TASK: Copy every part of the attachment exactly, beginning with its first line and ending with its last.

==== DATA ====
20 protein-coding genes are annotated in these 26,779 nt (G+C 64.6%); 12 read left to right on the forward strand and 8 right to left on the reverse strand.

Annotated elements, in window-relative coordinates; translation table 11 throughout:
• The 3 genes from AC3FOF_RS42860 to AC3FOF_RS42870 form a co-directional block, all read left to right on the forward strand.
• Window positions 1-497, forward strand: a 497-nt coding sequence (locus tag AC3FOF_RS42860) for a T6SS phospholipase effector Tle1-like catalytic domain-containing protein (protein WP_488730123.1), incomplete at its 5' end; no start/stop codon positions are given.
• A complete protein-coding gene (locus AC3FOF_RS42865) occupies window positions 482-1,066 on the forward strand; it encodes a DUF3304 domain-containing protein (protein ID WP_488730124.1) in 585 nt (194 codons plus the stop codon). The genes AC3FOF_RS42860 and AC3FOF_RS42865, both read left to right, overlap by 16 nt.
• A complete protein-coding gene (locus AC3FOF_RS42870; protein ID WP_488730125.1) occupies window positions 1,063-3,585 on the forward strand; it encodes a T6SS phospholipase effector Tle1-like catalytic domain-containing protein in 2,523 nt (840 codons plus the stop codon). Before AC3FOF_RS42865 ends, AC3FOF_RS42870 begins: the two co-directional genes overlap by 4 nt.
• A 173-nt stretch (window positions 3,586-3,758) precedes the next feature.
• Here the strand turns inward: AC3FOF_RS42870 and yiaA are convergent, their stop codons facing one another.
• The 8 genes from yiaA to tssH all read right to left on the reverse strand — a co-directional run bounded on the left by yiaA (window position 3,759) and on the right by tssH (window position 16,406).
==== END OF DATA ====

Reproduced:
20 protein-coding genes are annotated in these 26,779 nt (G+C 64.6%); 12 read left to right on the forward strand and 8 right to left on the reverse strand.

Annotated elements, in window-relative coordinates; translation table 11 throughout:
• The 3 genes from AC3FOF_RS42860 to AC3FOF_RS42870 form a co-directional block, all read left to right on the forward strand.
• Window positions 1-497, forward strand: a 497-nt coding sequence (locus tag AC3FOF_RS42860) for a T6SS phospholipase effector Tle1-like catalytic domain-containing protein (protein WP_488730123.1), incomplete at its 5' end; no start/stop codon positions are given.
• A complete protein-coding gene (locus AC3FOF_RS42865) occupies window positions 482-1,066 on the forward strand; it encodes a DUF3304 domain-containing protein (protein ID WP_488730124.1) in 585 nt (194 codons plus the stop codon). The genes AC3FOF_RS42860 and AC3FOF_RS42865, both read left to right, overlap by 16 nt.
• A complete protein-coding gene (locus AC3FOF_RS42870; protein ID WP_488730125.1) occupies window positions 1,063-3,585 on the forward strand; it encodes a T6SS phospholipase effector Tle1-like catalytic domain-containing protein in 2,523 nt (840 codons plus the stop codon). Before AC3FOF_RS42865 ends, AC3FOF_RS42870 begins: the two co-directional genes overlap by 4 nt.
• A 173-nt stretch (window positions 3,586-3,758) precedes the next feature.
• Here the strand turns inward: AC3FOF_RS42870 and yiaA are convergent, their stop codons facing one another.
• The 8 genes from yiaA to tssH all read right to left on the reverse strand — a co-directional run bounded on the left by yiaA (window position 3,759) and on the right by tssH (window position 16,406).